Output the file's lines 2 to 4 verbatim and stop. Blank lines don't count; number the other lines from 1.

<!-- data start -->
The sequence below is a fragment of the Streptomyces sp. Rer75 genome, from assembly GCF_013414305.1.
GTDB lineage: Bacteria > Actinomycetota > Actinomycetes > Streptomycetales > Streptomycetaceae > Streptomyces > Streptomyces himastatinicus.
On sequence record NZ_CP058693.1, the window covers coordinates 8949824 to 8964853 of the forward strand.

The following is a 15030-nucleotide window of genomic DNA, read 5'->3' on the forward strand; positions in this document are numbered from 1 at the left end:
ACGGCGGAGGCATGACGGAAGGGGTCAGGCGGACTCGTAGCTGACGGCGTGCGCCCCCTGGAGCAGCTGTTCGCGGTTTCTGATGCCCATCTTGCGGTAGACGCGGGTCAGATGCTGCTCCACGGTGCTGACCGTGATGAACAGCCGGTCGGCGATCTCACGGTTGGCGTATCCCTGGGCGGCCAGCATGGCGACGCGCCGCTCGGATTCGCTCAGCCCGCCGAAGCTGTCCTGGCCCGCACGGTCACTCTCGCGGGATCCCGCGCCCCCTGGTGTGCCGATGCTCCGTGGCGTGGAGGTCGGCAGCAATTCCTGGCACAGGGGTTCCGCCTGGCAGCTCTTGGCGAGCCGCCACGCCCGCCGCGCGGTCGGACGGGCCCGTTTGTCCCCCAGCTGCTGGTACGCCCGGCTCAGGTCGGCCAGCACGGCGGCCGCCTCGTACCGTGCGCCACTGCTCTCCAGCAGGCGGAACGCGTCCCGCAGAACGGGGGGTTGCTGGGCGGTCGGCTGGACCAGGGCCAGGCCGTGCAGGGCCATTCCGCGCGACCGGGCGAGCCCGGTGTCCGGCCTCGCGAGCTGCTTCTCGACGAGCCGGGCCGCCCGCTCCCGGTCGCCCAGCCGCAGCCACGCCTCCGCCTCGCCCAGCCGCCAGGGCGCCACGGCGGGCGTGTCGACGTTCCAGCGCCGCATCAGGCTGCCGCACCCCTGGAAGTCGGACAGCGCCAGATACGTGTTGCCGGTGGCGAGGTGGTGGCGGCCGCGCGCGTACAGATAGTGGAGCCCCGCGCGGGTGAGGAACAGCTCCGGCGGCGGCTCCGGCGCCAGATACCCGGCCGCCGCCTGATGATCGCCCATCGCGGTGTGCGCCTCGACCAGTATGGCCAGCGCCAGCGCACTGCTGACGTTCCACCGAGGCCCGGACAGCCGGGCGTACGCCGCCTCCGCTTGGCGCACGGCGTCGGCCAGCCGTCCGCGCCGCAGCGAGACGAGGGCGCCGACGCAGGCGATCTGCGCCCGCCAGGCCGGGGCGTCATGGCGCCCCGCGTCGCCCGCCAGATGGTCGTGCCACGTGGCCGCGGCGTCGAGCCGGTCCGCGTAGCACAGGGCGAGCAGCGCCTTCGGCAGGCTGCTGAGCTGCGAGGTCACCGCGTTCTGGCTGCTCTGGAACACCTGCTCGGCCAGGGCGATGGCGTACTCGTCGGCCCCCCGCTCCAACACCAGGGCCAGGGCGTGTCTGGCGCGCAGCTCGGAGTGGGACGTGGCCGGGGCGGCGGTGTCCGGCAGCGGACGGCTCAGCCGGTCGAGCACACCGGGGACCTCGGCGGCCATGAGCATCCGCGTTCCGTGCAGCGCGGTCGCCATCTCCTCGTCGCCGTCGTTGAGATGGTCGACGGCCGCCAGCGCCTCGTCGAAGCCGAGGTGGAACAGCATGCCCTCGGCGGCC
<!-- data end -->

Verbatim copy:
GTDB lineage: Bacteria > Actinomycetota > Actinomycetes > Streptomycetales > Streptomycetaceae > Streptomyces > Streptomyces himastatinicus.
On sequence record NZ_CP058693.1, the window covers coordinates 8949824 to 8964853 of the forward strand.

The following is a 15030-nucleotide window of genomic DNA, read 5'->3' on the forward strand; positions in this document are numbered from 1 at the left end: